PROPOSALS to turn Durham Miners Hall into "a vibrant centre of culture" has been given the green light by council leaders.

The hall, which is more commonly known as Redhills, was approved by the Executive of Durham County Council today and now paves the way for the Grade II listed building to be transformed into a facility for culture, heritage and education for the Durham coalfield area and beyond.

Dating back to 1916, Redhills has become the purpose-built headquarters of the Durham Miners Association (DMA) and gained approval from council officials after meeting a series of conditions to ensure the heritage of the hall is protected and that the development is sympathetic to the local environment.

READ MORE Durham Miners Hall to undergo vital renovations after festive concert

Work is due to start on the hall site in early 2022 and follows the news earlier this year that the scheme had secured £4.5 million worth of grant funding from the National Lottery Heritage Fund.

The overall cost of the project will be £7.25 million, with Durham County Council also providing £1.1m along with funding from trade unions and community supporters.

While work is ongoing, Redhills will be closed for events and members of the public, and the venue is expected to reopen in Spring 2023 when the renovations have taken place.

The Northern Echo: The current outside view of the Grade II listed building that dates back to 1916.The current outside view of the Grade II listed building that dates back to 1916.

Robert Dibden, associate director at the Newcastle office of Lichfields, who secured planning permission and listed building consent on behalf of DMA, said the project will provide welcome community facilities and help safeguard Durham’s important industrial legacy.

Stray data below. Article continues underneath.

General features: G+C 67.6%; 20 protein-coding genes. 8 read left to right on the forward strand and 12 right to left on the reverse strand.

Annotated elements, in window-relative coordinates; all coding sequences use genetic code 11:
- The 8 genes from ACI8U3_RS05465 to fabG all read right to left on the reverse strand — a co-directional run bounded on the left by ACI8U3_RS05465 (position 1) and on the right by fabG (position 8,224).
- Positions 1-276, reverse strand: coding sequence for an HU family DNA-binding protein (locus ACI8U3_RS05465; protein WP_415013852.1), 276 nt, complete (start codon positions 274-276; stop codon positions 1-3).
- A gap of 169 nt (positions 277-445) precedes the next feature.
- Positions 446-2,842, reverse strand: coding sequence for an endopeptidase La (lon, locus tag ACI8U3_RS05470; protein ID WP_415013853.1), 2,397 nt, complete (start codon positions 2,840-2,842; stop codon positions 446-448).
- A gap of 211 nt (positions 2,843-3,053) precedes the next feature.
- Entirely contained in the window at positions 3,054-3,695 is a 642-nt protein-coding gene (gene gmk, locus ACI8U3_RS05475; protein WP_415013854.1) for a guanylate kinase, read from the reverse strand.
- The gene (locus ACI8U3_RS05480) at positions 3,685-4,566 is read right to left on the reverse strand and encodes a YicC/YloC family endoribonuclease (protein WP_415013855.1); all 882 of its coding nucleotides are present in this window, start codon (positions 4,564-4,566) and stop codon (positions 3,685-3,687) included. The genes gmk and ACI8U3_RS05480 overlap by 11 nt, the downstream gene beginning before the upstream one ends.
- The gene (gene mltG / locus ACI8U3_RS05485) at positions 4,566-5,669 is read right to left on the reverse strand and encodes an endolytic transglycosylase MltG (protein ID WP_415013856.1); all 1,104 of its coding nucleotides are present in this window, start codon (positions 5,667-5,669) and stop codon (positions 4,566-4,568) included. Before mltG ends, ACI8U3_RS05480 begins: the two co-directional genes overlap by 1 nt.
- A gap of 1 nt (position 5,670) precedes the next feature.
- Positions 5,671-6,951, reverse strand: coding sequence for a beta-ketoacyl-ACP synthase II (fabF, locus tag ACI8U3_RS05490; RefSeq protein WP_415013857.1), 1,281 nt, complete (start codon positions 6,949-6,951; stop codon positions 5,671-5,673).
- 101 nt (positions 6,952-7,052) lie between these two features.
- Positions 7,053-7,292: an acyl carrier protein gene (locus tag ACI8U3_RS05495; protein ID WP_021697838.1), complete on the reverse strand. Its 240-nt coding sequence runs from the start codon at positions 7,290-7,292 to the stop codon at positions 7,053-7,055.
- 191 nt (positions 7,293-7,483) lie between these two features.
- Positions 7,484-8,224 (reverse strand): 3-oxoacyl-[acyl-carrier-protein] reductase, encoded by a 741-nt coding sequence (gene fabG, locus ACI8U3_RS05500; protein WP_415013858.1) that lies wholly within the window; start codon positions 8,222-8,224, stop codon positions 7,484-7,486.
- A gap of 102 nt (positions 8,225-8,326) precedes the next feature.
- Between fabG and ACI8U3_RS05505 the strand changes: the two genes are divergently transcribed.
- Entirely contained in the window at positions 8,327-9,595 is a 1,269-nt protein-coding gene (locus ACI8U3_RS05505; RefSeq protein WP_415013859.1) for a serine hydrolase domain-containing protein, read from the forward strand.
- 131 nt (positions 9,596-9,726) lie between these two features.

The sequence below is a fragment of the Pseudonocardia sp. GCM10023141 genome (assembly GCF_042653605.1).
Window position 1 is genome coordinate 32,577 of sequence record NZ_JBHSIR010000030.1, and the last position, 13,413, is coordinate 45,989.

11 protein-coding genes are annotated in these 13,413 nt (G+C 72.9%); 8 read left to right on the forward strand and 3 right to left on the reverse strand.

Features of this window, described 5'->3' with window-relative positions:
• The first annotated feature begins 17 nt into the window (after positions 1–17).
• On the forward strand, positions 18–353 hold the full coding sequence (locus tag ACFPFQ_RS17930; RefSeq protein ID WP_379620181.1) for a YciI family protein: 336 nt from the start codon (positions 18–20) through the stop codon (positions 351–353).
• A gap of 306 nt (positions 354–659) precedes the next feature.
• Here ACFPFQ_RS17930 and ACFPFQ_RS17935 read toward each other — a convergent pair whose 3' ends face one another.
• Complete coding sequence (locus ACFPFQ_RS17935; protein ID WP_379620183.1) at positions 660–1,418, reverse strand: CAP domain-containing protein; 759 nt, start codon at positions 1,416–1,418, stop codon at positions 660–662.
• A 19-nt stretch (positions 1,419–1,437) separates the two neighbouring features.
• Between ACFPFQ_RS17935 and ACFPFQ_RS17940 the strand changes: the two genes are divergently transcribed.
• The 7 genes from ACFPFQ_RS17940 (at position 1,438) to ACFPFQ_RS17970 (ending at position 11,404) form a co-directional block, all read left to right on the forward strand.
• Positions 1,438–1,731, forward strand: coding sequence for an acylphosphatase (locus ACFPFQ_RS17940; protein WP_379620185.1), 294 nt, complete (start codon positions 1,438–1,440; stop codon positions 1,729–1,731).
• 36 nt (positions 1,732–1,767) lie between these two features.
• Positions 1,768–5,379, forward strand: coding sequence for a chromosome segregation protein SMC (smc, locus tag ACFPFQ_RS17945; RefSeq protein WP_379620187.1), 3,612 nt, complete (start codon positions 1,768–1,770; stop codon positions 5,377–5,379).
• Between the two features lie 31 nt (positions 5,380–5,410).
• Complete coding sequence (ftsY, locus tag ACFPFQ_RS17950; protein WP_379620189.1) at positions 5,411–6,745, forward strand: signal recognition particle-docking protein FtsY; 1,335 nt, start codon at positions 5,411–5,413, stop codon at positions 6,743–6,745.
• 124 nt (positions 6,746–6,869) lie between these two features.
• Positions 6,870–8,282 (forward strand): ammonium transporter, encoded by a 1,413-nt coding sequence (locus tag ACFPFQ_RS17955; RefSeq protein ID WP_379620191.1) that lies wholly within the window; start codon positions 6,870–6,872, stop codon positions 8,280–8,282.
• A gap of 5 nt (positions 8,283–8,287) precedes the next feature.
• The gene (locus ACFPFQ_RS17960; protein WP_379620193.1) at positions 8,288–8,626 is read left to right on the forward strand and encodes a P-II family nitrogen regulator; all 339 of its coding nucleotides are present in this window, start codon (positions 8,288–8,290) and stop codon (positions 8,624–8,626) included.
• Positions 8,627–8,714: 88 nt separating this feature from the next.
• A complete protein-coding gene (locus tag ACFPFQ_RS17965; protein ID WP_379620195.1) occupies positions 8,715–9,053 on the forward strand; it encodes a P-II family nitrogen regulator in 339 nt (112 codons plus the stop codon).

According to Mr Dibden, these restoration plans are "integral to the long-term sustainability of the building".

He said: “We have worked closely with the Durham Miners’ Association and Durham County Council, together with their professional teams, to deliver this project.

"As planners, we want to see the creation of exciting and rewarding projects that will leave a long-lasting legacy.

“Restoration work will undoubtedly play a role in unlocking a new chapter for this important building and securing its place as an interesting, viable and attractive heritage hub, which will be enjoyed by millions of visitors from across the world for years to come.”

The Northern Echo: The interior of the Durham Miners Hall.The interior of the Durham Miners Hall.

At the heart of Redhills is The Pitman’s Parliament, the seat of the DMA democracy that shaped the lives of the people of County Durham for generations.

In its heyday, elected delegates from across the county met at Redhills and created a pioneering social system, providing medical care, libraries, welfare halls, retirement homes and sports grounds before the introduction of the welfare state.

Over the years, Redhills has been recognised by Historic England within the 100 ‘irreplaceable’ places in the history of the country, alongside the Palace of Westminster.

READ MORE Durham Miners Association hands Redhills to public charity

Ross Forbes, programme director at Redhills, added: “We are delighted to have obtained planning permission and listed building consent for the refurbishment and renewal of Redhills.

"It is so much more than just a building, and Lichfields understood this. They were able to convey the story of Redhills and the values of the DMA through the planning process.

"The renewed Redhills will use cutting-edge audio-visual technology to bring to life the rich history of the DMA, the people and the communities of the Durham coalfield."

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